Published DateTo the editor,
"Then what happens" is a classic program-planning technique. If we do X, then what happens and then, after that, what happens?
Combined with Murphy's law of the universe ("Whatever can go wrong, will go wrong"), the then-what-happens question is a power tool for achieving goals and avoiding bad stuff. As with all power tools, however, one can amputate a limb with clumsy application.
Gun control is about as complex and emotional as an issue gets. The complexity makes it an ideal candidate for a then-what-happens analysis, particularly in the political arena. The emotionalism tends to skew the logic.
In the last few weeks, Democrats have publicly applied the technique and used their findings to comfort themselves and assure supporters. Are they are on to something or just severing arms and legs?
Prevailing Democratic wisdom is the Republicans are playing the fool. With a huge majority of the American people favoring universal background checks as well as controls on the sale of semi-automatic weapons and paraphernalia, Republicans worked openly and successfully to ensure none of it came to a vote.
The Democrats are using every opportunity to ensure the American people are aware of this Republican "treachery." They are practically giddy with their then-what-happens analysis: If you blatantly defy the wishes of 90 percent of the American people then you lose the next election.
Superficially, the conclusion appears reasonable, but the rationale is demonstrably inane. They should know better.
On election night just six months ago, Republicans — notably Karl Rove and Dick Morris — applied similar egg-on-your-face logic in front of the whole country on live television. From national polling data, they emphatically championed their prediction Mitt Romney would win in a rout even as reality was overwhelming them.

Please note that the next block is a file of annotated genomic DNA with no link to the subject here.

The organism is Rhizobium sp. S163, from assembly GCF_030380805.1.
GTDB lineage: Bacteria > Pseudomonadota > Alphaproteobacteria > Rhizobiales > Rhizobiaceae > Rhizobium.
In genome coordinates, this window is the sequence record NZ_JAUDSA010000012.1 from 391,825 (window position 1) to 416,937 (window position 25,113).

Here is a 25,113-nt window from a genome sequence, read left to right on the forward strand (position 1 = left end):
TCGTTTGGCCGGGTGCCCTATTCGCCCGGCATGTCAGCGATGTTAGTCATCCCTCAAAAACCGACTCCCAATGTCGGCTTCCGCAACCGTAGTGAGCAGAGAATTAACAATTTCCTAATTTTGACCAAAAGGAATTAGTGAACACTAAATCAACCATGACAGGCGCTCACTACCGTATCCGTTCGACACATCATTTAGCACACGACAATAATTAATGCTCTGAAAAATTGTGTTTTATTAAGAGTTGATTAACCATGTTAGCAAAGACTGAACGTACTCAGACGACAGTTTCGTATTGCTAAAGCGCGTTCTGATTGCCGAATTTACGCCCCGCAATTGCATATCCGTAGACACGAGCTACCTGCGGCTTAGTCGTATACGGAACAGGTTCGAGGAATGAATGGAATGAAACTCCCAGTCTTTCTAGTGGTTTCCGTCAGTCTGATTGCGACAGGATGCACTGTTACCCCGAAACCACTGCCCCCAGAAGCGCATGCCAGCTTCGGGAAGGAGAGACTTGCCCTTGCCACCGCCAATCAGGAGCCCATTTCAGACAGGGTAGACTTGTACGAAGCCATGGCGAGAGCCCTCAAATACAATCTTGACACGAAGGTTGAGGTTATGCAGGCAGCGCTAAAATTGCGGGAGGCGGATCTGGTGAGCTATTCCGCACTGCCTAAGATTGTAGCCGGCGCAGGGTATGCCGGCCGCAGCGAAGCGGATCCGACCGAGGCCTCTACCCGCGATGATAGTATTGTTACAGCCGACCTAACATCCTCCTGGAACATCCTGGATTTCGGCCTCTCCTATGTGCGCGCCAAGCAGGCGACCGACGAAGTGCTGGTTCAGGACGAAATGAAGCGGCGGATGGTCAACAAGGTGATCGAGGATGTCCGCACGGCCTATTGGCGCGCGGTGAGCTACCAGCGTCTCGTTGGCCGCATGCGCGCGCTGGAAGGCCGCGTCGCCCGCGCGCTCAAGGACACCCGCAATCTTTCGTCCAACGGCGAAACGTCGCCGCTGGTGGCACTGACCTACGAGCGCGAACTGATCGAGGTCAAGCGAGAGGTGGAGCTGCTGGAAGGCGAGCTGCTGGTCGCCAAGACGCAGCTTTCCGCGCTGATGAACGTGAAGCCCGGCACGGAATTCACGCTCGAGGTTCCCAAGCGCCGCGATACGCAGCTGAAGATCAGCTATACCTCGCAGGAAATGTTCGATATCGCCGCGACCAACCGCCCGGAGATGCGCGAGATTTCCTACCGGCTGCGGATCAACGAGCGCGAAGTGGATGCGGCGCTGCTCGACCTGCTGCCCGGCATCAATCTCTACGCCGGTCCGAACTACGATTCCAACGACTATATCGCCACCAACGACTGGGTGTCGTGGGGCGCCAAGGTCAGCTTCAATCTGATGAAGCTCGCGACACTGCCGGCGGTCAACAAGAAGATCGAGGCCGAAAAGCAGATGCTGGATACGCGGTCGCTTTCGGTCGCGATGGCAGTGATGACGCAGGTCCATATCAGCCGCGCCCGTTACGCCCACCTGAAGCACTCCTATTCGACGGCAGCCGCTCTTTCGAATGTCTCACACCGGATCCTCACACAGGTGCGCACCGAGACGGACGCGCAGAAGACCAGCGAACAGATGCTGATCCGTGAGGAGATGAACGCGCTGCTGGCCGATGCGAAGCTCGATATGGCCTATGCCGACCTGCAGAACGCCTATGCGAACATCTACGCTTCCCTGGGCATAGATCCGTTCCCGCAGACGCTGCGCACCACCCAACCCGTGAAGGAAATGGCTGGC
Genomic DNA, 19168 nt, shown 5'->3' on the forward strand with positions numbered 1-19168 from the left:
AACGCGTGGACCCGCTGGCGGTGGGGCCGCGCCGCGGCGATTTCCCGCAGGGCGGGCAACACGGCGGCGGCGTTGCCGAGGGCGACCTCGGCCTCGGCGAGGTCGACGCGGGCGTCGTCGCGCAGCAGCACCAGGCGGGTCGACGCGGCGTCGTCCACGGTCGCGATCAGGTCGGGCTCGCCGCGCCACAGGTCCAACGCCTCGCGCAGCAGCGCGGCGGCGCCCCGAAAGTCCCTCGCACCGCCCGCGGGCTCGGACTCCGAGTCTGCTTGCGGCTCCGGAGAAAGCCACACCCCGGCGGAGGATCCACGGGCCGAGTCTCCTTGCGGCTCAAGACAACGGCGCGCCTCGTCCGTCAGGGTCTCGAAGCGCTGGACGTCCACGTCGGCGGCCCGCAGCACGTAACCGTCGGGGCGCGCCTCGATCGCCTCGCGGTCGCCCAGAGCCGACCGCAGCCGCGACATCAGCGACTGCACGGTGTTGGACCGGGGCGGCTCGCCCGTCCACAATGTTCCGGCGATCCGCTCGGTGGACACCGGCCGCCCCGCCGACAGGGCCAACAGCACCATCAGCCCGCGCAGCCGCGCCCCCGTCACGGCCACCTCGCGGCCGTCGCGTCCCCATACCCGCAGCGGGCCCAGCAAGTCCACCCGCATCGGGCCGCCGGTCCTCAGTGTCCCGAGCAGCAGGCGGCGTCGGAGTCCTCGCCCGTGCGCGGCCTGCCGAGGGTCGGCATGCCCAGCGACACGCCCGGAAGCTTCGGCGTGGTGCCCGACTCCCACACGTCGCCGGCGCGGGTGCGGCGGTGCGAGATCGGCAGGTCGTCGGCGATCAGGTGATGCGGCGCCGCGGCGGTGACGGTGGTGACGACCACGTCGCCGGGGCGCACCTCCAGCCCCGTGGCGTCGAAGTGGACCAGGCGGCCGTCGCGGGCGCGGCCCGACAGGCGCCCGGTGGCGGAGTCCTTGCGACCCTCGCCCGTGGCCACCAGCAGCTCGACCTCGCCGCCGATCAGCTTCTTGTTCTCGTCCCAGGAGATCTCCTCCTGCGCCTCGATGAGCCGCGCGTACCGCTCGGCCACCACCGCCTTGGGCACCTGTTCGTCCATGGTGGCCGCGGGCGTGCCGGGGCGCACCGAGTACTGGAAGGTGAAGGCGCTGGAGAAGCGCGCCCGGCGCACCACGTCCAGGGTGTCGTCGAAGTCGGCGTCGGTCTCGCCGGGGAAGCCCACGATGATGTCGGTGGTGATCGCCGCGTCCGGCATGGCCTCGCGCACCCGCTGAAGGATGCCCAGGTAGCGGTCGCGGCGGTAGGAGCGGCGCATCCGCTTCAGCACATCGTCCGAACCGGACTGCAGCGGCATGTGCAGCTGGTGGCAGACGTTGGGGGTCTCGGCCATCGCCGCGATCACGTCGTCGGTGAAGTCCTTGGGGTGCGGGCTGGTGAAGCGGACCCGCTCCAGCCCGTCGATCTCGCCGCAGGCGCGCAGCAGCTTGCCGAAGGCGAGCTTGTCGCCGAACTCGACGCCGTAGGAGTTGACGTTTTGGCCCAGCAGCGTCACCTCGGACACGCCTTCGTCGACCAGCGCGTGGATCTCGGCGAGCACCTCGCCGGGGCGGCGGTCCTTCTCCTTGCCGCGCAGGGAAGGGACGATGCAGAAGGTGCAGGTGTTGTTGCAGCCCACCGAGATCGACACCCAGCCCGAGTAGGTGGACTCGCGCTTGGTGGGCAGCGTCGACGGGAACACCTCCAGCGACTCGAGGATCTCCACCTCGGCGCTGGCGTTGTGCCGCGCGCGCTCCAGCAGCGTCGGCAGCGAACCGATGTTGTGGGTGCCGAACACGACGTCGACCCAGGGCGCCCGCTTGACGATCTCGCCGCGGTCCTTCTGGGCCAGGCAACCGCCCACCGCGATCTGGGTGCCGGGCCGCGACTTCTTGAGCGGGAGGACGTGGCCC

Now the Democrats are reveling in the belief national polling data predict the results of 33 state elections (Senate seats) and 435 district elections (House seats) a year and a half from now. (Note: Two of the House seats and one of the Senate seats up for grabs belong to the people of New Hampshire.)
Nate Silver — political statistician par excellence — correctly predicted the outcome of every presidential contest in 2012. He did so by analyzing poll data state by state. He says, "Punditry is fundamentally useless." As long as "expert opinion" is an expression of preference supported by sophomoric assessment and cherry-picked data, he is probably right.
Democrats might want to reframe their then-what-happens query. Something like this may capture a semblance of reality:
— If the country is gerrymandered to your disadvantage;
— If corporate wealth is arrayed against you;
— If historic patterns — the party in the White House loses seats in a midterm — belie your aspirations;
— If voter suppression laws continue to proliferate (NH has one); and
— If apathy endures among non-cause voters in an off-year election;
— Then, what happens?
Gerrymandering is fait accompli and set for the next decade. Corporations are not about to support initiatives designed to suppress sales. Historical precedence is as it is. That leaves suppression and apathy, problems amenable to local toil, not national dancing.
William Shakespeare summarized it nicely. In the Taming of the Shrew, he wrote, "He that is giddy thinks the world turns round"; in the Tragedy of Coriolanus, "Action is eloquence."